A new study that aimed to better understand sudden unexpected deaths in young children, which usually occur during sleep, has identified brief seizures, accompanied by muscle spasms, as a potential cause.
Experts estimate that in the United States, over 3,000 families lose a baby or toddler unexpectedly and without explanation each year. Most of the cases involve infants suffering from sudden infant death syndrome (SIDS), but in 400 or more cases, children over the age of one are affected, leading to sudden unexplained death in children (SUDC). More than half of these children are toddlers.
The study results are from a registry of over 300 SUDC cases, established a decade ago by researchers at NYU Grossman School of Medicine. The researchers used a comprehensive analysis of medical records and video evidence donated by families to document the unexplained death of seven toddlers aged between one and three, which may have been due to seizures. The seizures lasted for less than 60 seconds and occurred within 30 minutes immediately before each child’s death, according to the study authors.
The findings were published online in the journal Neurology on January 4th. The study involved an analysis of rare SUDC cases by a team of eight physicians, for whom there were home video recordings from security systems or commercial nursery cameras made while each child slept overnight or in the afternoon of their death.
Five of the seven recordings ran continuously at the time and showed direct sounds and visible movements suggestive of a seizure. The remaining two recordings were triggered by sounds or movements, but only one indicated the occurrence of a muscle spasm, a sign of a seizure. Additionally, only one toddler had a documented history of febrile seizures. All children in the study had previously undergone an autopsy, which failed to determine a definitive cause of death.
„Although our study is small, it provides the first direct evidence that seizures could be responsible for some sudden deaths in children that typically go unnoticed during sleep.“
Laura Gould, lead author, assistant professor of neurology at NYU Langone
Gould lost her daughter Maria at the age of 15 months in 1997 to SUDC, a tragedy that led her to successfully advocate for the establishment of the NYU SUDC Registry and Research Collaborative. Gould emphasizes that death investigations would not have indicated a seizure without the videotape evidence.
„These study findings show that seizures occur much more frequently than the patients‘ medical history would suggest, and further research is needed to determine if seizures commonly occur in sleep-related deaths in toddlers and potentially in infants, older children, and adults,“ Laura Gould stated.
Orrin Devinsky, MD, the lead senior investigator and neurologist, adds that „seizures may be the ’smoking gun‘ that medical science has been looking for to understand why children die.“
„Investigating this phenomenon could also provide valuable insights into many other deaths, including those caused by SIDS and epilepsy,“ said Devinsky, who co-founded the SUDC Registry and Research Collaborative at NYU Langone with Gould.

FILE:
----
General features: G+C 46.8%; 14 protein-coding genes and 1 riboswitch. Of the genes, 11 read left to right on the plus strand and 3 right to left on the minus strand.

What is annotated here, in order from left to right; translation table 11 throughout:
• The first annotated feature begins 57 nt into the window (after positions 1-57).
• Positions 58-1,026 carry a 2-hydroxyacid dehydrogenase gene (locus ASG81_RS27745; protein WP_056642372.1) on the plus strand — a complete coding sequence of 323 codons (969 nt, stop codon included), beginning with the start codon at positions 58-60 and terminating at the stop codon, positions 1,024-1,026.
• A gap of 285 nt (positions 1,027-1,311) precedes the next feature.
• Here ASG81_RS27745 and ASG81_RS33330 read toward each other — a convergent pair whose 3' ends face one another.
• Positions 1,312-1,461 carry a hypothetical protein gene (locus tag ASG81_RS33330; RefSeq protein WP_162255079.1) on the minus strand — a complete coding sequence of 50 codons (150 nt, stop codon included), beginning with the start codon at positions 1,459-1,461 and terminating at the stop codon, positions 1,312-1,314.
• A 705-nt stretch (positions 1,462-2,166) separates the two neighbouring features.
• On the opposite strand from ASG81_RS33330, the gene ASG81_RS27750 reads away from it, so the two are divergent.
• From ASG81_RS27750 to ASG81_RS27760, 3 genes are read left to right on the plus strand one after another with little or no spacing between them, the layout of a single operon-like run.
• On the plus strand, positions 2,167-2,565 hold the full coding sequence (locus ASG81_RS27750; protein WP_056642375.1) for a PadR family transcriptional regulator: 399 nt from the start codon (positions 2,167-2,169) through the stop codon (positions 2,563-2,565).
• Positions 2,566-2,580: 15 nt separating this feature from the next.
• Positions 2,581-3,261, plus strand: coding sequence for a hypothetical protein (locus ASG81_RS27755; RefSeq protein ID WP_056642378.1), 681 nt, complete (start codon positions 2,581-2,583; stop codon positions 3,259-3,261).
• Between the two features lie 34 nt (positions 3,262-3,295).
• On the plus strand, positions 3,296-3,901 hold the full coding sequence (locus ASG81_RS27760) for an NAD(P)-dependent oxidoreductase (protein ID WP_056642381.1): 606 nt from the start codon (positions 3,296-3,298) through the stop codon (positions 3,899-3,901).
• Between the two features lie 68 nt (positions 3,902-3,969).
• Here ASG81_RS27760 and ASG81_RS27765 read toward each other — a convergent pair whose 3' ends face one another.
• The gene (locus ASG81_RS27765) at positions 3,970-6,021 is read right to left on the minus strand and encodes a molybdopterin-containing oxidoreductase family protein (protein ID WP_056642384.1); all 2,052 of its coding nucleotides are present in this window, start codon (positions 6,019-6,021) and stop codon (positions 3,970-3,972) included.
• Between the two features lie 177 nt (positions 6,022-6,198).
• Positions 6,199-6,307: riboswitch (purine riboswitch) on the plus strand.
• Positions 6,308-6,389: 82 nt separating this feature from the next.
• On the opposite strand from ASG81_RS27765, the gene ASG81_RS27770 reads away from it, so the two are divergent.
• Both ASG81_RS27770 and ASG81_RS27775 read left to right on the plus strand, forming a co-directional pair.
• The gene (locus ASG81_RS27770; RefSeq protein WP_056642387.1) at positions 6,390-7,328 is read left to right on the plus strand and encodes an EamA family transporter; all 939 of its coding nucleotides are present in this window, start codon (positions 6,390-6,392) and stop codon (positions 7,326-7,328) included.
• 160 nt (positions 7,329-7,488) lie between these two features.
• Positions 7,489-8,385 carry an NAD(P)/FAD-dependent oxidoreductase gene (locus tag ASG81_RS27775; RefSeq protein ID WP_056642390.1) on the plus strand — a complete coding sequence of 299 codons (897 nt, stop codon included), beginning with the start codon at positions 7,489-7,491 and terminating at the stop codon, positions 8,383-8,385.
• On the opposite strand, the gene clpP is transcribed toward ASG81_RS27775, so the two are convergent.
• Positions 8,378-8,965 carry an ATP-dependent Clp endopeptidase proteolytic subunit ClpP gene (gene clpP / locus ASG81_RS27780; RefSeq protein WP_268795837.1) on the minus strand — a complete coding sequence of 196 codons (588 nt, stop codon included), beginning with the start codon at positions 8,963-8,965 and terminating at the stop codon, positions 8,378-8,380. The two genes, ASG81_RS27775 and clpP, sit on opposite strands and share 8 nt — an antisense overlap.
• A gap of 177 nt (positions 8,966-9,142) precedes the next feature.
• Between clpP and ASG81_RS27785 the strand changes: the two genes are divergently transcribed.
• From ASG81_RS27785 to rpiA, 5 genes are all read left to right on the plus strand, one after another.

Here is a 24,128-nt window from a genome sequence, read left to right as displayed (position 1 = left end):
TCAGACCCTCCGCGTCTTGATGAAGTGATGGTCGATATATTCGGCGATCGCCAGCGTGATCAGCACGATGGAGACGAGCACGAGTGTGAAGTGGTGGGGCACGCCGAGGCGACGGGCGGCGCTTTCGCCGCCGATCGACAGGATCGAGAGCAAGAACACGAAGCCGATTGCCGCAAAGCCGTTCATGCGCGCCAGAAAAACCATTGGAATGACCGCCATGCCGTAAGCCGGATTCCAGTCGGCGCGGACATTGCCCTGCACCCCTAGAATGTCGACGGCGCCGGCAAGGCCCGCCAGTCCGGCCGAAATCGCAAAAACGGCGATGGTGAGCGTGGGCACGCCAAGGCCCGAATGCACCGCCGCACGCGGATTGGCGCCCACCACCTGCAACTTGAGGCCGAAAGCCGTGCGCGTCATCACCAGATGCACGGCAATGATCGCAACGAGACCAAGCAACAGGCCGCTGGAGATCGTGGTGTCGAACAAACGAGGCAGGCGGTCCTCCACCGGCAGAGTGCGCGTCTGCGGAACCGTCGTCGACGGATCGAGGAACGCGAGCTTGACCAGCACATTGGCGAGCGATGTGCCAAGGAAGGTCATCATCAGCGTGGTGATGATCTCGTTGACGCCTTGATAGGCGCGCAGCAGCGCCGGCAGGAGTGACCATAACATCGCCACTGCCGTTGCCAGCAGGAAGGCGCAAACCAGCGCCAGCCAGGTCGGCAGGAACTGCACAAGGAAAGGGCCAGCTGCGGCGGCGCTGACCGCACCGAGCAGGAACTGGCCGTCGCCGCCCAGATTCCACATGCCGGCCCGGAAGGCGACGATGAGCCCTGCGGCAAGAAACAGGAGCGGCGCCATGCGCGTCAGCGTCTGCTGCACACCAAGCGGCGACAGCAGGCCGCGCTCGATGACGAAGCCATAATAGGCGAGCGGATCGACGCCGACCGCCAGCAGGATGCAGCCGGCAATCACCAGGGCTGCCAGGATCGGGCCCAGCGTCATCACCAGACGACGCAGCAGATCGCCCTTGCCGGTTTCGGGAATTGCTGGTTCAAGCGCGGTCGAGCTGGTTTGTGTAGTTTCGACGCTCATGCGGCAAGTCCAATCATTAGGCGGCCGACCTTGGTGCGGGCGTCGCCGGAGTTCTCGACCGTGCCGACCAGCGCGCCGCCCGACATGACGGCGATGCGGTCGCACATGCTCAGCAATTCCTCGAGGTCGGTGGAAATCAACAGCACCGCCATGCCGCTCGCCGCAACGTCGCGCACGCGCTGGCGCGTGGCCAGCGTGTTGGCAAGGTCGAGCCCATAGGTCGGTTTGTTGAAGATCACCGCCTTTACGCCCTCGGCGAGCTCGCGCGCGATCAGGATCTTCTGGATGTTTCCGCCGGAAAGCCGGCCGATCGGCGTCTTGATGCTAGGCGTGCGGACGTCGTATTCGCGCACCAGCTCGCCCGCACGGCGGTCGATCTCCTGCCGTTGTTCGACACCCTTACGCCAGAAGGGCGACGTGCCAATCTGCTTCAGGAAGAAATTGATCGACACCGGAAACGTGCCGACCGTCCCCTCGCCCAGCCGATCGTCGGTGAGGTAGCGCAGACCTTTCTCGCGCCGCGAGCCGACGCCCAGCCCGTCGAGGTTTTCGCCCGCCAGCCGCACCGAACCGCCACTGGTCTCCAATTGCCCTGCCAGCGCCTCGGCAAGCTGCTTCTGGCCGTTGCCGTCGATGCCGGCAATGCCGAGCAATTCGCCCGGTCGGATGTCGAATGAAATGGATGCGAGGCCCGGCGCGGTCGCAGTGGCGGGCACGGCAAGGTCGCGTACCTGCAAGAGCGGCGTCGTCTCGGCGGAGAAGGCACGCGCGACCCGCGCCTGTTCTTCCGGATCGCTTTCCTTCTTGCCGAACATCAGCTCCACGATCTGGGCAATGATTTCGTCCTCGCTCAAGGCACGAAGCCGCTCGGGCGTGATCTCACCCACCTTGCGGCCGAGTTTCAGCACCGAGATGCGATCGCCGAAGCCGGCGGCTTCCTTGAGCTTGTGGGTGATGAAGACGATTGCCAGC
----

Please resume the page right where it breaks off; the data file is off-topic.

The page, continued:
Further investigation is necessary to precisely determine how seizures with or without fever can lead to sudden death. Previous studies on epilepsy patients have indicated breathing difficulties known to occur immediately after a seizure, which can lead to death. This was found to occur more often in epilepsy patients, as well as in the children involved in the study, when they were sleeping face down on their stomach without anyone witnessing the death.
According to Devinsky, continuous monitoring of childhood deaths and improvements in medical records are required to track how often these seizure-related deaths precede death. Seizure-related deaths are rarely reported in individuals with and without epilepsy.
For the study, forensic pathology, neurology, and sleep medicine experts analyzed each video recording for quality, sound, and movement. From this, they were able to determine in which toddlers muscle spasms occurred as a sign of seizures before their death and when. Access to the videos was and is strictly limited to the researchers involved in the study.
The financial support for this study was provided by SUDC UK, FACES at NYU Langone Health, and the SUDC Foundation. Additional financial support was provided by the National Center for Advancing Translational Sciences and the National Institutes of Health grant UL1TR001445.
In addition to Gould and Devinsky, other NYU Langone researchers involved in this study include Codi-Ann Reid, BS; and Alcibiades Rodriguez, MD. Co-investigators of the SUDC Video Study Group include Dr. Alison Krywanczyk from the Cuyahoga County Medical Examiner’s Office in Cleveland; Kristen Landi, MD, at the New York City Office of the Chief Medical Examiner; Melissa Guzzetta, DO, at the Middlesex County Medical Examiner’s Office in NJ; Heather Jarrell, MD, at the Office of the Medical Investigator, University of New Mexico, in Albuquerque; Kelly Lear, MD, at the Arapahoe County Coroner’s Office in Centennial, Colorado; Tara Mahar, MD, and Katherine Maloney, MD, at the Erie County Medical Examiner’s Office in Buffalo, NY; Declan McGuone, MBBCh, at Yale University in New Haven, Connecticut; Alex Williamson, MD, at the Zucker School of Medicine at Hofstra/Northwell in Hempstead, NY; Katheryn Pinneri, MD, from the Montgomery County Forensic Service in Conroe, Texas; and Victoria Delavale, MPH, and Daniel Friedman, MD, at NYU Grossman School of Medicine.
NYU Langone Health / NYU Grossman School of Medicine
Gould, L., et al. (2024) Video Analysis of Sudden Unexplained Deaths in Toddlers. Neurology. doi.org/10.1212/WNL.0000000000208038.